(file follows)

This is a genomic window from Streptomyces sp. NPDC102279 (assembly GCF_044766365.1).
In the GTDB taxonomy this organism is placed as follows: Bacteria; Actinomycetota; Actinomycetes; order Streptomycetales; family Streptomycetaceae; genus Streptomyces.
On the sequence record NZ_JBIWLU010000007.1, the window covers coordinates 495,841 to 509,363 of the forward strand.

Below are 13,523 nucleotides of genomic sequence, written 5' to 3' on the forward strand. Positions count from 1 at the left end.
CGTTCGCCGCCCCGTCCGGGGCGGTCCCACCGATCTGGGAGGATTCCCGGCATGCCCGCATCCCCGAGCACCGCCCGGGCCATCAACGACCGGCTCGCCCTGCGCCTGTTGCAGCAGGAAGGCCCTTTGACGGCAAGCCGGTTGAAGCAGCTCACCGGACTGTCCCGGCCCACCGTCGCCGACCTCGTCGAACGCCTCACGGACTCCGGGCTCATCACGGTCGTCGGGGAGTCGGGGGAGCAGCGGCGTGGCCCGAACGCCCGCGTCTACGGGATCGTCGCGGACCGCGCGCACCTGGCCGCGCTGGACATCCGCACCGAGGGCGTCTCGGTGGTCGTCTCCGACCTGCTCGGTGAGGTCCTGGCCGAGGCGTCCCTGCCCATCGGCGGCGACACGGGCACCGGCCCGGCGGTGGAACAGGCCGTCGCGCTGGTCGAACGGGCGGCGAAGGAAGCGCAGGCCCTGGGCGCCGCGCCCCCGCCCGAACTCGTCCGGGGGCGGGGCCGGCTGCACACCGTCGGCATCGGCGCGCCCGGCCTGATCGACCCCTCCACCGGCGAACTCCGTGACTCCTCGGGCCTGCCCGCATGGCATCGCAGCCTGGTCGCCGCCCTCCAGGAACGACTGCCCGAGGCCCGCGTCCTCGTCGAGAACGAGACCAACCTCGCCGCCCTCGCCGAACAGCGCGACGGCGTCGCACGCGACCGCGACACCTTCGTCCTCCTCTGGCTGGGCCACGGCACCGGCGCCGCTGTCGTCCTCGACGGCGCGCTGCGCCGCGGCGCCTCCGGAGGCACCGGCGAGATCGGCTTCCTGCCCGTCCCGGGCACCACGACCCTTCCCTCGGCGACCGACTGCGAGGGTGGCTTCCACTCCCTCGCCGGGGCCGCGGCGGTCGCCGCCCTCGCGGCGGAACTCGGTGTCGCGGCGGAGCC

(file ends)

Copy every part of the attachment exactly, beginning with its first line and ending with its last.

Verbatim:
This is a genomic window from Streptomyces sp. NPDC102279 (assembly GCF_044766365.1).
In the GTDB taxonomy this organism is placed as follows: Bacteria; Actinomycetota; Actinomycetes; order Streptomycetales; family Streptomycetaceae; genus Streptomyces.
On the sequence record NZ_JBIWLU010000007.1, the window covers coordinates 495,841 to 509,363 of the forward strand.

Below are 13,523 nucleotides of genomic sequence, written 5' to 3' on the forward strand. Positions count from 1 at the left end.
CGTTCGCCGCCCCGTCCGGGGCGGTCCCACCGATCTGGGAGGATTCCCGGCATGCCCGCATCCCCGAGCACCGCCCGGGCCATCAACGACCGGCTCGCCCTGCGCCTGTTGCAGCAGGAAGGCCCTTTGACGGCAAGCCGGTTGAAGCAGCTCACCGGACTGTCCCGGCCCACCGTCGCCGACCTCGTCGAACGCCTCACGGACTCCGGGCTCATCACGGTCGTCGGGGAGTCGGGGGAGCAGCGGCGTGGCCCGAACGCCCGCGTCTACGGGATCGTCGCGGACCGCGCGCACCTGGCCGCGCTGGACATCCGCACCGAGGGCGTCTCGGTGGTCGTCTCCGACCTGCTCGGTGAGGTCCTGGCCGAGGCGTCCCTGCCCATCGGCGGCGACACGGGCACCGGCCCGGCGGTGGAACAGGCCGTCGCGCTGGTCGAACGGGCGGCGAAGGAAGCGCAGGCCCTGGGCGCCGCGCCCCCGCCCGAACTCGTCCGGGGGCGGGGCCGGCTGCACACCGTCGGCATCGGCGCGCCCGGCCTGATCGACCCCTCCACCGGCGAACTCCGTGACTCCTCGGGCCTGCCCGCATGGCATCGCAGCCTGGTCGCCGCCCTCCAGGAACGACTGCCCGAGGCCCGCGTCCTCGTCGAGAACGAGACCAACCTCGCCGCCCTCGCCGAACAGCGCGACGGCGTCGCACGCGACCGCGACACCTTCGTCCTCCTCTGGCTGGGCCACGGCACCGGCGCCGCTGTCGTCCTCGACGGCGCGCTGCGCCGCGGCGCCTCCGGAGGCACCGGCGAGATCGGCTTCCTGCCCGTCCCGGGCACCACGACCCTTCCCTCGGCGACCGACTGCGAGGGTGGCTTCCACTCCCTCGCCGGGGCCGCGGCGGTCGCCGCCCTCGCGGCGGAACTCGGTGTCGCGGCGGAGCC